We put the tasks in a file called RegexReplace.targets file in the Build directory and import it in our csproj using <Import Project="Build/RegexReplace.targets" />.

Now we can just add a new target that is executed after the publish target to our main project csproj to move the assemblies around, rewrite the deps.json and remove unwanted files:

  <Target Name="PostPublishActions" AfterTargets="AfterPublish">
    <ItemGroup>
      <Libraries Include="$(PublishUrl)\*.dll" Exclude="$(PublishUrl)\MyProject.dll" />
    </ItemGroup>
    <ItemGroup>
      <Unwanted Include="$(PublishUrl)\MyProject.pdb;$(PublishUrl)\.filenesting.json" />
    </ItemGroup>
    <Move SourceFiles="@(Libraries)" DestinationFolder="$(PublishUrl)/lib" />
    <Copy SourceFiles="Build\MyProject.runtimeconfig.json;Build\web.config" DestinationFiles="$(PublishUrl)\MyProject.runtimeconfig.json;$(PublishUrl)\web.config" />
    <Delete Files="@(Libraries)" />
    <Delete Files="@(Unwanted)" />
    <RemoveDir Directories="$(PublishUrl)\Build" />
    <RegexTrimFileText InputFile="$(PublishUrl)\MyProject.deps.json" OutputFile="$(PublishUrl)\MyProject.deps.json" MatchExpression="(?&lt;=&quot;).*[/|\\](?=.*\.dll|.*\.exe)" />
    <RegexReplaceFileText InputFile="$(PublishUrl)\MyProject.deps.json" OutputFile="$(PublishUrl)\MyProject.deps.json" MatchExpression="&quot;path&quot;: &quot;.*&quot;" ReplacementText="&quot;path&quot;: &quot;.&quot;" />
  </Target>

The result

All this work should result in a working application with a root directory layout like in the image. As far as we know the remaining files like the web.config, the main project assembly and the two json files cannot easily relocated. The resulting layout is nevertheless quite clean and makes it easy for administrators to find the configuration files they need to customize.

Of course one can argue if the result is worth the hassle but if your customers’ administrators and operations value it you should do it.

Resources should follow responsibilities

In the german military forces, there is a new idea coming into effect: Give your commanders the ability to spend free expenses (linked article is in german language). Like, if your battailon lacks sunglasses, you don’t have to wait for bureaucracy to procure them for you (and it probably takes longer than the sun is your immediate problem), you can go out and just buy them.

This is not a new idea, and not a bad one. It implements a simple principle: Resources follow responsibilities. If you have goals to reach, decisions to make and people to manage, you need proper resources. And by resources, I don’t only mean money. Some leniency in procedures, maneuvering space (both real and figuratively) and time are resources that can’t be bought with money, but are essential sometimes.

At our company, we installed this principle over a decade ago. The “creativity budget” is a budget of free expenses for each employee to improve their particular working situation. This might mean a new computer mouse, a conference visit or a specific software. You, the employee, are at the frontline of your work and probably knows best what’s needed. Our creativity budget is the means to obtain it, no questions asked.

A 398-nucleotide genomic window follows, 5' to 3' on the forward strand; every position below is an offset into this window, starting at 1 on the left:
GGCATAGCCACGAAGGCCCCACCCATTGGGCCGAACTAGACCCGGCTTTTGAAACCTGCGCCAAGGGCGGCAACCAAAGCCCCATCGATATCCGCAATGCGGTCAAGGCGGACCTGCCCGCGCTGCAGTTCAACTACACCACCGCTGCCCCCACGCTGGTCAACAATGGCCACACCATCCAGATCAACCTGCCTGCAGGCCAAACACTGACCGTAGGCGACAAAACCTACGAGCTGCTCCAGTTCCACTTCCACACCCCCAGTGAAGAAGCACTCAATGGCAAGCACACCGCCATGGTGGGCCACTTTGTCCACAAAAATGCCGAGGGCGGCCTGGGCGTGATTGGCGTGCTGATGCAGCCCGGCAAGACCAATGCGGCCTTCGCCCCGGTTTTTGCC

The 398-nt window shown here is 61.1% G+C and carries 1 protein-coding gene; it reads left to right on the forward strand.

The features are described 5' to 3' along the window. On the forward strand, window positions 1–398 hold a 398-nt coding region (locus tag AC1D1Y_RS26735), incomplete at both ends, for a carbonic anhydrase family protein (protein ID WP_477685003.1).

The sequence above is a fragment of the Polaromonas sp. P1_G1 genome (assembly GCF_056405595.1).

And this shows the underlying core principle: Responsibilities follow trust. If I trust you to reach the goals, to make the right decisions and to manage your team, it would be inconsequential to not give you the proper responsibilities. And, transitively, to provide you with adequate resources. As it seems, responsibilities are the middle man between trust and resources.

At our company, you don’t need to invest your free expenses for basic work attire. We are software engineers, so “work attire” means a high-class computer (with several monitors, currently our default is three), a powerful notebook, a decent smartphone and all the non-technical stuff that will determine your long-term work output, like a fitting desk and your personal, comfortable work chair.

For me, it was always consequential that great results can only come from the combination of a great developer and great equipment. I cannot understand how it is expected from developers to produce top-notch software on mediocre or even subpar computers and tools. In my opinion, these things strongly relate with each other. Give your developers good equipment and good results will follow. Putting it in a simplistic formula: the ability of the developer multiplied with the power of the equipment makes the quality of the software result.

So, if I trust your ability as a developer, provide you with premium equipment, give you room to maneuver and resources to cover your individual requirements, there should be nothing in the way to hold you back. And that places another responsibility onto your shoulder: You are responsible for your work results. And you deserve all the praise for the better ones. Because without you, the able developer, all the prerequisites listed above would still yield to nothing.

There are more exact numbers than you might know

There are lots of annoying problems a programmer can run into, when working with the inexact floating point numbers supported by common cpus. So the idea of using rational numbers

\frac{n}{d}